John Thorp, Department of Philosophy, Western University

    "Christopher Byrne presents compelling reasons to recognize that, for Aristotle, matter matters. Byrne successfully argues that Aristotle can only explain certain features of perceptible objects by appealing to their physical properties − or, to be more precise, their material natures. With this, Byrne contributes an important reason to reject the long-standing tradition of interpreting Aristotle’s works in a manner that would leave no room for such explanations."


    Byron Stoyles, Department of Philosophy, Trent University
  • Author Information

    Christopher Byrne is an associate professor in the Department of Philosophy at St. Francis Xavier University.
  • Table of contents

    Preface
    Acknowledgments
    Introduction: The Case against an Aristotelian Physics

    1 Motion and Change in Perceptible Objects
    1.1 The Common Attributes of Perceptible Objects
    1.1.1 Perceptible Objects and Physical Contact
    1.1.2 Perceptible Objects and Motion
    1.1.3 Perceptible Objects and Change
    1.2 Motion and Natural Motion
    1.2.1 Motion and the Definition of Change
    1.2.2 Motion and Place
    1.2.3 Motion and Inertial Motion

    2 E fficient Causality in Perceptible Objects
    2.1 General Principles of Efficient Causality
    2.1.1 Efficient Causality Belongs to Physical Agents
    2.1.2 Causation by Internal Parts
    2.1.3 Transmission Model of Causal Agency
    2.1.4 Causation by Commensurate Powers
    2.2 Mechanics and the Laws of Nature
    2.2.1 No Action at a Distance
    2.2.2 Proportion of Change to Physical Contact
    2.2.3 Spatial Dissipation of Causal Influence
    2.2.4 Combination of Causal Powers
    2.2.5 Necessity of Prior Motion
    2.2.6 P roportion between Cause and Effect
    2.2.7 Like Produces Like
    2.2.8 Universal Application and Experiments

    3 The Material Causes of Perceptible Objects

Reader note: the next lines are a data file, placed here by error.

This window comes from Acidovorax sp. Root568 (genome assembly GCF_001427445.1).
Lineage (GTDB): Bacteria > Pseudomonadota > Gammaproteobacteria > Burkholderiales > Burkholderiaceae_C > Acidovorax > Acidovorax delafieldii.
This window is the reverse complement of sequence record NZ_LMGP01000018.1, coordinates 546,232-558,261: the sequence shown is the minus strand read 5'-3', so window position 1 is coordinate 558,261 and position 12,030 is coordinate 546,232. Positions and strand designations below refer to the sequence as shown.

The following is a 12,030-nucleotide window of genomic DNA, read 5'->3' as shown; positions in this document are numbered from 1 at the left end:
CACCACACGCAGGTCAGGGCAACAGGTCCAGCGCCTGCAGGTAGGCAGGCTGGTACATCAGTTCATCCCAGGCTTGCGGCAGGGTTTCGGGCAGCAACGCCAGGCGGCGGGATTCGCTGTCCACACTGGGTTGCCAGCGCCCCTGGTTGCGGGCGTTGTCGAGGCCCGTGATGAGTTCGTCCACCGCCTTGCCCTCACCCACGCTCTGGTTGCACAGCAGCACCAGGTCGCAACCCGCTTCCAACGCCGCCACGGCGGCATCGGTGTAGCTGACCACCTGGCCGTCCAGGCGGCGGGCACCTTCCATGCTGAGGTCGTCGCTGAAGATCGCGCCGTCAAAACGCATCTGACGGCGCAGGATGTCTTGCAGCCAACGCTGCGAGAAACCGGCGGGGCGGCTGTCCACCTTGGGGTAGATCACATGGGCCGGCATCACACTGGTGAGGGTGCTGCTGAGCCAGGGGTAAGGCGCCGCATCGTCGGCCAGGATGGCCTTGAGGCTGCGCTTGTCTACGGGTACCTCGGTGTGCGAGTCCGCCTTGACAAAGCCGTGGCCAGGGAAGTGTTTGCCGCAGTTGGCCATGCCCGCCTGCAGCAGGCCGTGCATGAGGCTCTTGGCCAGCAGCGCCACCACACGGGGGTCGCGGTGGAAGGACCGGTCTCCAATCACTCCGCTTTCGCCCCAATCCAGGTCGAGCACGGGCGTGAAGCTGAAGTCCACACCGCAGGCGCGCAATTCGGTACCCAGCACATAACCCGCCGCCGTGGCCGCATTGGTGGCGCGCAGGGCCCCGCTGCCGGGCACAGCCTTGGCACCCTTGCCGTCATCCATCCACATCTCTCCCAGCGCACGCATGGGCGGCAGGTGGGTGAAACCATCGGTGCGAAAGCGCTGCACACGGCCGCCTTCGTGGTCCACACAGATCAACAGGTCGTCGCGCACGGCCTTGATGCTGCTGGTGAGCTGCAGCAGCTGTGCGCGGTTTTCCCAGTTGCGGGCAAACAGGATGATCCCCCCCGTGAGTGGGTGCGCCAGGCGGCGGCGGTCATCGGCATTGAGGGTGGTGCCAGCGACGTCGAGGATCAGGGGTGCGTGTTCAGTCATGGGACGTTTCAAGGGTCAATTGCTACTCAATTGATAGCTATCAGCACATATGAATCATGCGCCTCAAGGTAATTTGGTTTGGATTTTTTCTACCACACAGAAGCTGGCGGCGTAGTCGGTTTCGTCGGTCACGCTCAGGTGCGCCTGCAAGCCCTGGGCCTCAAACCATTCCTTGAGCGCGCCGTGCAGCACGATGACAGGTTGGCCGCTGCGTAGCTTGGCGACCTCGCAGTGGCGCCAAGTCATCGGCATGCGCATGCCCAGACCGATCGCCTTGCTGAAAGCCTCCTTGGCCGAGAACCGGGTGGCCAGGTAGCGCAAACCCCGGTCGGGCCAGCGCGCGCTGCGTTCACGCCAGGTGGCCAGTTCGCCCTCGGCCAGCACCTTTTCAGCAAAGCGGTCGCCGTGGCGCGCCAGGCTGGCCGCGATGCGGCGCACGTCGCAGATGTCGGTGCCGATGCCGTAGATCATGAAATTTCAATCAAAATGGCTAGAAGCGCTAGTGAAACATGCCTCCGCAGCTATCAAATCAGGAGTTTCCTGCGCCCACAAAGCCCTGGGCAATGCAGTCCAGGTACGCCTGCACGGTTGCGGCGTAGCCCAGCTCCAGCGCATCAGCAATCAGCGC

3.1 The Definition of a Material Cause
    3.2 Perceptible Matter and the Division of the Sciences
    3.3 The Physical Requirements for Motion and Change
    3.3.1 The Substratum of Physical Interaction
    3.3.2 The Substratum of Locomotion
    3.3.3 The Substratum of Generation and Destruction

    4 The Material Elements and Prime Matter
    4.1 The Common Substratum of the Material Elements
    4.2 The Generation of the Material Elements

    5 Simple Physical Necessity in the Material Elements
    5.1 Simple versus Hypothetical Necessity
    5.2 Simple Teleological Necessity in the Elements
    5.3 Simple Non-Teleological Necessity in the Elements

    6 Simple Physical Necessity in Objects Made out of the Elements
    6.1 Simple Teleological Necessity in Perceptible Objects
    6.2 Simple Non-Teleological Necessity in Perceptible Objects
    6.3 Generation of Homogeneous Mixtures

    7 The Dual Nature of Perceptible Objects
    7.1 The Dual Nature of Physical Artefacts
    7.2 The Many Natures of Natural Substances
    7.3 The Difference between Natural Substances and Physical Artefacts
    7.4 The Unity of Natural Substances

    8 Matter and the Soul
    8.1 The Soul as the Actuality of the Body
    8.2 The Soul and Efficient Causality

    9 The Role of Teleological Explanation
    9.1 The Limits of Teleological Explanation
    9.2 The Compatibility of Natural Teleology with Non-Teleological Necessity
    9.3 The Dependence of Natural Teleology on Non-Teleological Necessity

    10 C onclusion: The Independence of the Material Cause
    10.1 The Material Cause and the Substratum of Generation
    10.2 The Material Cause and Potentiality
    10.3 The Material Cause and Definition
    10.4 The Material Cause and Change

    Notes
    Works Cited
    Index of Texts from Aristotle